A recent report by Reps. Edward Markey (D-Mass.) and Henry Waxman (D-Calif.) referenced more than a dozen utility companies that acknowledged they experience daily persistent cyber attacks. Although statistically similar to companies in other sectors, there is more concern because a cyber attack on the U.S. energy sector has the potential to be economically devastating and lead to loss of lives.
Even though North American Electric Reliability Corporation (NERC) compliance standards forbid control systems being connected to consumer-facing or administrative networks, NERC’s reach only goes so far, leaving out oversight on important industries such as oil and gas. We hear regularly about “N” million credit card numbers hacked or “Q” million user credentials stolen, despite the fact that almost all of the affected companies were PCI compliant.
When utilities start thinking that compliance = security, that’s a problem. Compliance is a great place to begin the security conversation, but organizations need to go further than what’s mandated. When we think of legacy hardware out in the field that a) need to be connected to the Internet to receive up-to-date antivirus protection, or b) are not connected to the Internet and therefore have static protection, we have to ask ourselves if these systems are really protected at all.
A pipeline, for instance, has a variety of control points that can potentially be accessed remotely or manually. We already know that with Stuxnet cyber attackers were able to reach an air-gapped network and cause damage. Once a highly successful attack like that happens, the tactics in play become widely understood, and potentially embraced by others. Night Dragon, for another example, was a series of cyber-espionage attacks on oil and gas systems that persistently exfiltrated data. So the ability is out there to attack all facets of the U.S. energy sector, whether it’s corrupting the refining process, stopping a drill or causing a blackout – the only thing missing is the motivation for resourced and skilled attackers to target these systems.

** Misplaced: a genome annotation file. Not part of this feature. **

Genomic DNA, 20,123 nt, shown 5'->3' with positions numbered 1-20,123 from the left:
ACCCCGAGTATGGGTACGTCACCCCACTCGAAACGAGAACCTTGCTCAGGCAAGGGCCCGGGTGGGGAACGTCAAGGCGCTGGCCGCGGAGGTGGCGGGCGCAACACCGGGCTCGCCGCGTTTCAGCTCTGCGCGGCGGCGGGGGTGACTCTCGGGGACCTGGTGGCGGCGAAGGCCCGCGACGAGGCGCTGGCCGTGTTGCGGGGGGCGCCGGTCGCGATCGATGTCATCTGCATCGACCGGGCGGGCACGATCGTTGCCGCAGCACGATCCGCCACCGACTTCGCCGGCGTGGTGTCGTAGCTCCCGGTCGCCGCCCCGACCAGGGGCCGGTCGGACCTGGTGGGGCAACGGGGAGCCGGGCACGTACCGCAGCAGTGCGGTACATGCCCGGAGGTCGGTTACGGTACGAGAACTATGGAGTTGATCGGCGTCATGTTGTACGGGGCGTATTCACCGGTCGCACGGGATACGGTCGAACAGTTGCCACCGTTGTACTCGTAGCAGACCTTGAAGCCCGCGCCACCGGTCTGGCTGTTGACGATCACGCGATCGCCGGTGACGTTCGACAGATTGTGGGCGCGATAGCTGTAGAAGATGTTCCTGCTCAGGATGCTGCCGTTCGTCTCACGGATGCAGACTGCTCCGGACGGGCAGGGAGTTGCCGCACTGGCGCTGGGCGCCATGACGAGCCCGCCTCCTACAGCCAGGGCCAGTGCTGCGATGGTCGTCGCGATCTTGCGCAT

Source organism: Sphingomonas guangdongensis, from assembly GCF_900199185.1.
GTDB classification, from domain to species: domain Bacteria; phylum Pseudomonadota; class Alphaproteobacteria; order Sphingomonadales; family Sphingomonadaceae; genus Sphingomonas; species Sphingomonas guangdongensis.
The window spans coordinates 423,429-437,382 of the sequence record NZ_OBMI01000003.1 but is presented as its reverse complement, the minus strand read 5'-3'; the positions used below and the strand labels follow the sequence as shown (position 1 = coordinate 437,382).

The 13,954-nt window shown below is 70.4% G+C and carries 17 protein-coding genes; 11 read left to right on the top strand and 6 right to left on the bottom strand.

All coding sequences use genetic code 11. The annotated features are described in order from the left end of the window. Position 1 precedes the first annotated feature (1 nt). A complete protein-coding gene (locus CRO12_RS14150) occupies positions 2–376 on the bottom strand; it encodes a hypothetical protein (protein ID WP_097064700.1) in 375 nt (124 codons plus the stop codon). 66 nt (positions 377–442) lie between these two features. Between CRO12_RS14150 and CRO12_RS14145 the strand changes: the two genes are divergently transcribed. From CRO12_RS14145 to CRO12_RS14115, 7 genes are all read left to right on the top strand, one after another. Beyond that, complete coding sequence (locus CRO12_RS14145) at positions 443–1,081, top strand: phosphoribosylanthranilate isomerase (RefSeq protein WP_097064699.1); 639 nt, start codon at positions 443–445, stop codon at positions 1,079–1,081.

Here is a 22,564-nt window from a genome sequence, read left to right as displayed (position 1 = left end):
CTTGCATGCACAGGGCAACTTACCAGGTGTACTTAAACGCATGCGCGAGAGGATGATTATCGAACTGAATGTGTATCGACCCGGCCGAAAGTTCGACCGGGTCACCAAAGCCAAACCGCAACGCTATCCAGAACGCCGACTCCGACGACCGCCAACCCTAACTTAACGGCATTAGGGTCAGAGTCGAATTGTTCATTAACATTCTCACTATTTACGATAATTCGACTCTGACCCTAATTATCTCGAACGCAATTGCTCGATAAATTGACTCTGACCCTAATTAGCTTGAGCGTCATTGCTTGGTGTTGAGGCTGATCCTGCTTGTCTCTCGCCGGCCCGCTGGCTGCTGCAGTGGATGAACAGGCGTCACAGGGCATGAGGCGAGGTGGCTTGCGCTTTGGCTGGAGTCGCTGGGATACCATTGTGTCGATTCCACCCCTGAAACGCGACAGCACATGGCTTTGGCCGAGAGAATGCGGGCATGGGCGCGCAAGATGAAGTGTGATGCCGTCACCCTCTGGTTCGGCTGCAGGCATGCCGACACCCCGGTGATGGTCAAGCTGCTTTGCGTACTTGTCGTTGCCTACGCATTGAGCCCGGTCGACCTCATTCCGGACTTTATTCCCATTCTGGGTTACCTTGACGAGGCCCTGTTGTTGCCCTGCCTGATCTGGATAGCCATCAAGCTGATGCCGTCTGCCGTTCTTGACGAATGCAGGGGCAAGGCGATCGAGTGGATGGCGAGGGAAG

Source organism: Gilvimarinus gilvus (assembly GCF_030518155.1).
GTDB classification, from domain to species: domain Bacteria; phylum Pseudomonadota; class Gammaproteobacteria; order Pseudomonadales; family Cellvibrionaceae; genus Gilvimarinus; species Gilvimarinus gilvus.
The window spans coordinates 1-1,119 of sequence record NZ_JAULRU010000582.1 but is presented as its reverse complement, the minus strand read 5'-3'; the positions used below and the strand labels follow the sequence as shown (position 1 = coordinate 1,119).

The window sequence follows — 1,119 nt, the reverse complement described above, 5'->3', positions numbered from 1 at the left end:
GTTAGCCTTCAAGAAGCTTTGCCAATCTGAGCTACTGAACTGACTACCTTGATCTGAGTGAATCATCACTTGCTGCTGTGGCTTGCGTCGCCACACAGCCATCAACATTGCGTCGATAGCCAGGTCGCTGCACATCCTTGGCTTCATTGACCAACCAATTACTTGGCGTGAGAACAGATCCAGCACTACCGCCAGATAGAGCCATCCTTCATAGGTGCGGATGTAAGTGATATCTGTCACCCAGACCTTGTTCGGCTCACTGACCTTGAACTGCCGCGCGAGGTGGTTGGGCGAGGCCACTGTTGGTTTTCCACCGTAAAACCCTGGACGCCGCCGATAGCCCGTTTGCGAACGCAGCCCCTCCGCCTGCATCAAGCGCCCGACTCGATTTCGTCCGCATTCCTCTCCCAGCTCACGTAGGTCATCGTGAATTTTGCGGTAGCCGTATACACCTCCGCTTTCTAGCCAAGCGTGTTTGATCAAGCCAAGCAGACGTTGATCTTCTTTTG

In my talks with security professionals across the energy sector, there’s no doubt that they’re intimidated by the challenge of implementing next-gen security and doing it efficiently. The network architecture and hardware behind much of the energy infrastructure was developed before sophisticated cyber attacks were the reality they are today. It’s not a simple matter of throwing a few million dollars at it here and there and the problems suddenly go away. There are vast, sweeping changes necessary and they are not all technological in nature.
An organization’s security posture in large part takes root from its internal culture. Running a utility poses a different set of challenges than the average enterprise. Availability trumps all other concerns. The view of what technology is proven, what technology isn’t proven, and the risks associated with trying something new is significantly different from the average enterprise. There are many engineers that would be more comfortable having a control system based on an Intel 486DX2 running Windows 2000, then a Raspberry Pi running SELinux. The former has well over 10 years in production environments and a proven track record (stop laughing), while the latter is something college kids use to make Internet-controlled vending machines. There is valid logic to that, but it’s simply not in line with the current reality. The security culture needs to change.
The fear is that it will take a catastrophic event to drive the widespread adoption of more effective security solutions. The hope is that the current wave of espionage hacks and the resulting response will drive change before we see a wave of sabotage hacks. One thing is certain: We cannot ignore these problems.